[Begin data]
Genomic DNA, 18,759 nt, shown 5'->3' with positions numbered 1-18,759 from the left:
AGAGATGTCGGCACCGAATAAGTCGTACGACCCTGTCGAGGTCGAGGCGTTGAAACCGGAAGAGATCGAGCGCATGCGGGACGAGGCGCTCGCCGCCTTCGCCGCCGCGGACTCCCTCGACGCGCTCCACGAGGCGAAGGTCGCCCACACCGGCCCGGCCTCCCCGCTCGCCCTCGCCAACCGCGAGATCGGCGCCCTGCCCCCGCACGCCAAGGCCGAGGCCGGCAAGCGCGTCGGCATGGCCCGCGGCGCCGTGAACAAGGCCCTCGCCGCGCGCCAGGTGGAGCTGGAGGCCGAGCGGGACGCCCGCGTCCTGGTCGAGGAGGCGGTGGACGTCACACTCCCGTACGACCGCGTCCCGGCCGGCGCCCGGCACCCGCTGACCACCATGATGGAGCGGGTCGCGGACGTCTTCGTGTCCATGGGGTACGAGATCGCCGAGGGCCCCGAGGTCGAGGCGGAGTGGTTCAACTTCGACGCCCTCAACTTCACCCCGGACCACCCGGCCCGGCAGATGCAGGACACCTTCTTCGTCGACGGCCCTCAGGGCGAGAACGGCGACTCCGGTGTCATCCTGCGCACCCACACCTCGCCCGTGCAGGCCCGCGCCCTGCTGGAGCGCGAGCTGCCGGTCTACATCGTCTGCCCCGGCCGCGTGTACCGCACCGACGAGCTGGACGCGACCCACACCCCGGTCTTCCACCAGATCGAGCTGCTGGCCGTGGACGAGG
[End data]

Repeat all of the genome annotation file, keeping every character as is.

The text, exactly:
Genomic DNA, 18,759 nt, shown 5'->3' with positions numbered 1-18,759 from the left:
AGAGATGTCGGCACCGAATAAGTCGTACGACCCTGTCGAGGTCGAGGCGTTGAAACCGGAAGAGATCGAGCGCATGCGGGACGAGGCGCTCGCCGCCTTCGCCGCCGCGGACTCCCTCGACGCGCTCCACGAGGCGAAGGTCGCCCACACCGGCCCGGCCTCCCCGCTCGCCCTCGCCAACCGCGAGATCGGCGCCCTGCCCCCGCACGCCAAGGCCGAGGCCGGCAAGCGCGTCGGCATGGCCCGCGGCGCCGTGAACAAGGCCCTCGCCGCGCGCCAGGTGGAGCTGGAGGCCGAGCGGGACGCCCGCGTCCTGGTCGAGGAGGCGGTGGACGTCACACTCCCGTACGACCGCGTCCCGGCCGGCGCCCGGCACCCGCTGACCACCATGATGGAGCGGGTCGCGGACGTCTTCGTGTCCATGGGGTACGAGATCGCCGAGGGCCCCGAGGTCGAGGCGGAGTGGTTCAACTTCGACGCCCTCAACTTCACCCCGGACCACCCGGCCCGGCAGATGCAGGACACCTTCTTCGTCGACGGCCCTCAGGGCGAGAACGGCGACTCCGGTGTCATCCTGCGCACCCACACCTCGCCCGTGCAGGCCCGCGCCCTGCTGGAGCGCGAGCTGCCGGTCTACATCGTCTGCCCCGGCCGCGTGTACCGCACCGACGAGCTGGACGCGACCCACACCCCGGTCTTCCACCAGATCGAGCTGCTGGCCGTGGACGAGG